It’s a conceit of both prior sequels in the franchise that Max is a charismatic candide-like figure who stumbles into other people’s adventures, but in FURY ROAD it’s more apparent than ever: This is very much Furiosa’s movie – she takes all the initiative, drives all the plot, has all the skin in the game, she even gets to drive the big main battle-truck and have the cool robot arm! Max spends most of the first hour with his mouth muzzled so he can barely speak, and even once he’s free he doesn’t talk all that much. This isn’t one of those movies where the title character is the only person on Earth who can save us all because the movie says so – he’s capable and good to have around (and, for the record, Hardy is a commanding enough presence as to make you forget the role was ever recast), but you get the sense Furiosa would’ve worked this one out okay enough on her own.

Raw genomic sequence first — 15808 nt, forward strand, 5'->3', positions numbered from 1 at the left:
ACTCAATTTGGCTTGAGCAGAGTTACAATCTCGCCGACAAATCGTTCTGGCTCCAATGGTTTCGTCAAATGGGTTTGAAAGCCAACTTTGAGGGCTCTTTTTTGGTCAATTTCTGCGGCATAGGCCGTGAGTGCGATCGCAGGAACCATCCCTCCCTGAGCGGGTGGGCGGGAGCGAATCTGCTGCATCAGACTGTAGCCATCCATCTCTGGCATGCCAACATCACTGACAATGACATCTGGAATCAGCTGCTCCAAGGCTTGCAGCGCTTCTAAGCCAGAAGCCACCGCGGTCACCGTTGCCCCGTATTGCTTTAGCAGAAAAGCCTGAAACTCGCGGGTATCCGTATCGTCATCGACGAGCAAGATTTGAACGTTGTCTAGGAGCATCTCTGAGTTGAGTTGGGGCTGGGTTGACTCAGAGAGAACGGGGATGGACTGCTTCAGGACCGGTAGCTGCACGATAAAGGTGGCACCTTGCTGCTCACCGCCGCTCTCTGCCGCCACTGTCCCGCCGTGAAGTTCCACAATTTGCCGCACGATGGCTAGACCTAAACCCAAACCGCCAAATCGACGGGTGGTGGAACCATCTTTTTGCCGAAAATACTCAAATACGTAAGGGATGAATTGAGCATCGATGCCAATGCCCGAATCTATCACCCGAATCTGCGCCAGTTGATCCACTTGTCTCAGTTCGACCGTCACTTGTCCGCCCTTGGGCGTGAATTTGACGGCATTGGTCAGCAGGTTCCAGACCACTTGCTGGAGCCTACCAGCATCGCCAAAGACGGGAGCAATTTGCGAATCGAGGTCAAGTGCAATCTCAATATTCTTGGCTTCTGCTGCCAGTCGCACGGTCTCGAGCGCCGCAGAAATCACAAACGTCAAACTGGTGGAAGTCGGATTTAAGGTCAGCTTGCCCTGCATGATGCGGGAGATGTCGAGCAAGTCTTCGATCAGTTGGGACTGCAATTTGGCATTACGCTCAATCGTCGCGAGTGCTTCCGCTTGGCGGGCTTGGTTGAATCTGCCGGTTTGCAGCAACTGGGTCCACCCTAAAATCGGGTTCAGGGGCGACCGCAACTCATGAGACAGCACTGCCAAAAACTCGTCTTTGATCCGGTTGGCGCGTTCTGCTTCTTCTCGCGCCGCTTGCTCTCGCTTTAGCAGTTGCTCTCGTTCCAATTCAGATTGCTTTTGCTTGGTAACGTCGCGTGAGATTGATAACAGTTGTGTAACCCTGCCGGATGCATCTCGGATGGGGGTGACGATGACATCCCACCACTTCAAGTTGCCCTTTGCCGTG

Theron proved herself a fearlessly great actress a long time ago, but Furiosa is a revelation – there likely won’t be a more strikingly original hero onscreen this year. Attention also needs to be paid to a revelatory strong turn by a commanding Rosie Huntington-Whitely, and a nuanced showing from Nicholas Hoult as a luckless would-be foot-soldier whose arc forms the philosophical spine of the story – and yes, I said philosophical!